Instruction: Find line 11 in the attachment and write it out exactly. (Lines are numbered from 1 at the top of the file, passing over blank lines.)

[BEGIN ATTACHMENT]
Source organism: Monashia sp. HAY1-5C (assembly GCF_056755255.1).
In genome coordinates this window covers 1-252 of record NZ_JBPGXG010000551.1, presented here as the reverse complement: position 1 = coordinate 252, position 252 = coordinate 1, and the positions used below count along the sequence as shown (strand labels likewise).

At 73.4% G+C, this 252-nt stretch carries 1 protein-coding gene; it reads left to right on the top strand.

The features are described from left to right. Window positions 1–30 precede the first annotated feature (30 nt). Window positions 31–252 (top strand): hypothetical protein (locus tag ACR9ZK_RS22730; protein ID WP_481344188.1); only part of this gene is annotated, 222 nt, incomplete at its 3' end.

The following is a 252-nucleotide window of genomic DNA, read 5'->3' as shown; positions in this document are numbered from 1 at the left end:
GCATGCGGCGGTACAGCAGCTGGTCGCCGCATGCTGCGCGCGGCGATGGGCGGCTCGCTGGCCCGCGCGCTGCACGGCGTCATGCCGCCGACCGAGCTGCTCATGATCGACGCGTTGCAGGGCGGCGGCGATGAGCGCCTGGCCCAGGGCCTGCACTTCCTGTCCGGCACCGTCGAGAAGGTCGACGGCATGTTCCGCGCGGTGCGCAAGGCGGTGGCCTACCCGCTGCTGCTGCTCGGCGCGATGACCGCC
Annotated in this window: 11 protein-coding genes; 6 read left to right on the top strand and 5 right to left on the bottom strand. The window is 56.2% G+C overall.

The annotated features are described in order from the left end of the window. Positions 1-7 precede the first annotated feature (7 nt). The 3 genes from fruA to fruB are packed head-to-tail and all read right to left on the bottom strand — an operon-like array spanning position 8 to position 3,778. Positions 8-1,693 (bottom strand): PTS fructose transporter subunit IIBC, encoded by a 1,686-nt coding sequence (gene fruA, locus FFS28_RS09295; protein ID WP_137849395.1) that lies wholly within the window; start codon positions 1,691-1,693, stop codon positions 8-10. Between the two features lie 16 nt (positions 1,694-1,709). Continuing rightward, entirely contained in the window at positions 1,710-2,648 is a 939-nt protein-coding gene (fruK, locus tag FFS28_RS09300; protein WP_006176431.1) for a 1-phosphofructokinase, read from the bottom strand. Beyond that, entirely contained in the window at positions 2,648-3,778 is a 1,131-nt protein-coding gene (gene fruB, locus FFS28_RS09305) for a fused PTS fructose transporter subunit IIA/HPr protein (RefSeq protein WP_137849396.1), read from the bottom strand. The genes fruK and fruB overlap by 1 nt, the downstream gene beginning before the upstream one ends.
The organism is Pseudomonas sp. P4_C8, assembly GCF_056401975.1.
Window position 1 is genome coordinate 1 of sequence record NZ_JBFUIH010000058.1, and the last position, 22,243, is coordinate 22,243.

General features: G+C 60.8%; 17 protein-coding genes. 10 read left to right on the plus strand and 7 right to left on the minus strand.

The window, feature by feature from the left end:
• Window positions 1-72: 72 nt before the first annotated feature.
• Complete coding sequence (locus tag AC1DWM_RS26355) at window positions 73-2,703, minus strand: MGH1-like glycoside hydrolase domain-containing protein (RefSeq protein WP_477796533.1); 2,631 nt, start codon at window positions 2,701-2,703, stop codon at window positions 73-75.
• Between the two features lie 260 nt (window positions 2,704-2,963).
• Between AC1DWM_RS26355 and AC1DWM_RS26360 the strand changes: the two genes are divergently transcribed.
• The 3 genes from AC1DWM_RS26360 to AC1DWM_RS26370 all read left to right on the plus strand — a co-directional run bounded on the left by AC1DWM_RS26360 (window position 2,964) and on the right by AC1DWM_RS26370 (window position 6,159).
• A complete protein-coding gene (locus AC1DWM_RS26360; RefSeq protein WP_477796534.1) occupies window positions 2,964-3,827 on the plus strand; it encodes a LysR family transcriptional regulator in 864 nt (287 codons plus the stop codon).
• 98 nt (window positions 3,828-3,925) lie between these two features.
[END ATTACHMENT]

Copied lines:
General features: G+C 60.8%; 17 protein-coding genes. 10 read left to right on the plus strand and 7 right to left on the minus strand.